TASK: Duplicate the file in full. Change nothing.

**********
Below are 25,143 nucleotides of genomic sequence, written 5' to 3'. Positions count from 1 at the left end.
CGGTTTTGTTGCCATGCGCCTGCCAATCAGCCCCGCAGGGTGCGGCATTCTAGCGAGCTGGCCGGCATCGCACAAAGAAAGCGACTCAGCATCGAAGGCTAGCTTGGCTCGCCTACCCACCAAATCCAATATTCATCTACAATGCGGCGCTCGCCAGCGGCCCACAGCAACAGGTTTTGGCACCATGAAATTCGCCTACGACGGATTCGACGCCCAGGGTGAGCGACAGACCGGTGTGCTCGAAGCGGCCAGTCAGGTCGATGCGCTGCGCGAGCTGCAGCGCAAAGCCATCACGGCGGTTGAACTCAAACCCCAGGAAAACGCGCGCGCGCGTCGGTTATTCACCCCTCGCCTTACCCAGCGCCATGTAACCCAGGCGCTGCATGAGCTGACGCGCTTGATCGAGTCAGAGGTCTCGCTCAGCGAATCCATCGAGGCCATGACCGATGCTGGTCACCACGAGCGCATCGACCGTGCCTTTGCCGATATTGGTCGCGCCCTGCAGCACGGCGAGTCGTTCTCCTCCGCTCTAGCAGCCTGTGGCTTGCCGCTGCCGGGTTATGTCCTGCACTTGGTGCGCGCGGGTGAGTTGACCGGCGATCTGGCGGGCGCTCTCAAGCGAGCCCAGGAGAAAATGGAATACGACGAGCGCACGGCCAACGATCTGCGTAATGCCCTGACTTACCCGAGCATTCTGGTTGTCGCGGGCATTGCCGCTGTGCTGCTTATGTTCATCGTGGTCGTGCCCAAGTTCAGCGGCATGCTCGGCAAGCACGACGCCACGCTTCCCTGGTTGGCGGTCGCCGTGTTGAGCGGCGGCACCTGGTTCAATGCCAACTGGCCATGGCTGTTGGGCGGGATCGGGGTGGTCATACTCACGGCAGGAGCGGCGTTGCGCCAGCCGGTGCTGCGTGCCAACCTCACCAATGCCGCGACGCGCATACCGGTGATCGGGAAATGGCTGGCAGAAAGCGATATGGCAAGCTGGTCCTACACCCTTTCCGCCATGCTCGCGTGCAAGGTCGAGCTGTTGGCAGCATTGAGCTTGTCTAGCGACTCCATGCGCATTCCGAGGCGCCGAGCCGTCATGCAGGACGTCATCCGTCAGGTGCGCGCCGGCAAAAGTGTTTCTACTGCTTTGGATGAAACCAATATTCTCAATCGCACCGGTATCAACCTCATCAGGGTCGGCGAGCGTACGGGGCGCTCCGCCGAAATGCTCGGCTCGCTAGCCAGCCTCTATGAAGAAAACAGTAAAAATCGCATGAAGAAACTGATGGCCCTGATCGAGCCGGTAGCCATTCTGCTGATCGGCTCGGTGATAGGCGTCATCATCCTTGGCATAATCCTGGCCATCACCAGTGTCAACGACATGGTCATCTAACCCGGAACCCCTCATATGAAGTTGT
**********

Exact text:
Below are 25,143 nucleotides of genomic sequence, written 5' to 3'. Positions count from 1 at the left end.
CGGTTTTGTTGCCATGCGCCTGCCAATCAGCCCCGCAGGGTGCGGCATTCTAGCGAGCTGGCCGGCATCGCACAAAGAAAGCGACTCAGCATCGAAGGCTAGCTTGGCTCGCCTACCCACCAAATCCAATATTCATCTACAATGCGGCGCTCGCCAGCGGCCCACAGCAACAGGTTTTGGCACCATGAAATTCGCCTACGACGGATTCGACGCCCAGGGTGAGCGACAGACCGGTGTGCTCGAAGCGGCCAGTCAGGTCGATGCGCTGCGCGAGCTGCAGCGCAAAGCCATCACGGCGGTTGAACTCAAACCCCAGGAAAACGCGCGCGCGCGTCGGTTATTCACCCCTCGCCTTACCCAGCGCCATGTAACCCAGGCGCTGCATGAGCTGACGCGCTTGATCGAGTCAGAGGTCTCGCTCAGCGAATCCATCGAGGCCATGACCGATGCTGGTCACCACGAGCGCATCGACCGTGCCTTTGCCGATATTGGTCGCGCCCTGCAGCACGGCGAGTCGTTCTCCTCCGCTCTAGCAGCCTGTGGCTTGCCGCTGCCGGGTTATGTCCTGCACTTGGTGCGCGCGGGTGAGTTGACCGGCGATCTGGCGGGCGCTCTCAAGCGAGCCCAGGAGAAAATGGAATACGACGAGCGCACGGCCAACGATCTGCGTAATGCCCTGACTTACCCGAGCATTCTGGTTGTCGCGGGCATTGCCGCTGTGCTGCTTATGTTCATCGTGGTCGTGCCCAAGTTCAGCGGCATGCTCGGCAAGCACGACGCCACGCTTCCCTGGTTGGCGGTCGCCGTGTTGAGCGGCGGCACCTGGTTCAATGCCAACTGGCCATGGCTGTTGGGCGGGATCGGGGTGGTCATACTCACGGCAGGAGCGGCGTTGCGCCAGCCGGTGCTGCGTGCCAACCTCACCAATGCCGCGACGCGCATACCGGTGATCGGGAAATGGCTGGCAGAAAGCGATATGGCAAGCTGGTCCTACACCCTTTCCGCCATGCTCGCGTGCAAGGTCGAGCTGTTGGCAGCATTGAGCTTGTCTAGCGACTCCATGCGCATTCCGAGGCGCCGAGCCGTCATGCAGGACGTCATCCGTCAGGTGCGCGCCGGCAAAAGTGTTTCTACTGCTTTGGATGAAACCAATATTCTCAATCGCACCGGTATCAACCTCATCAGGGTCGGCGAGCGTACGGGGCGCTCCGCCGAAATGCTCGGCTCGCTAGCCAGCCTCTATGAAGAAAACAGTAAAAATCGCATGAAGAAACTGATGGCCCTGATCGAGCCGGTAGCCATTCTGCTGATCGGCTCGGTGATAGGCGTCATCATCCTTGGCATAATCCTGGCCATCACCAGTGTCAACGACATGGTCATCTAACCCGGAACCCCTCATATGAAGTTGT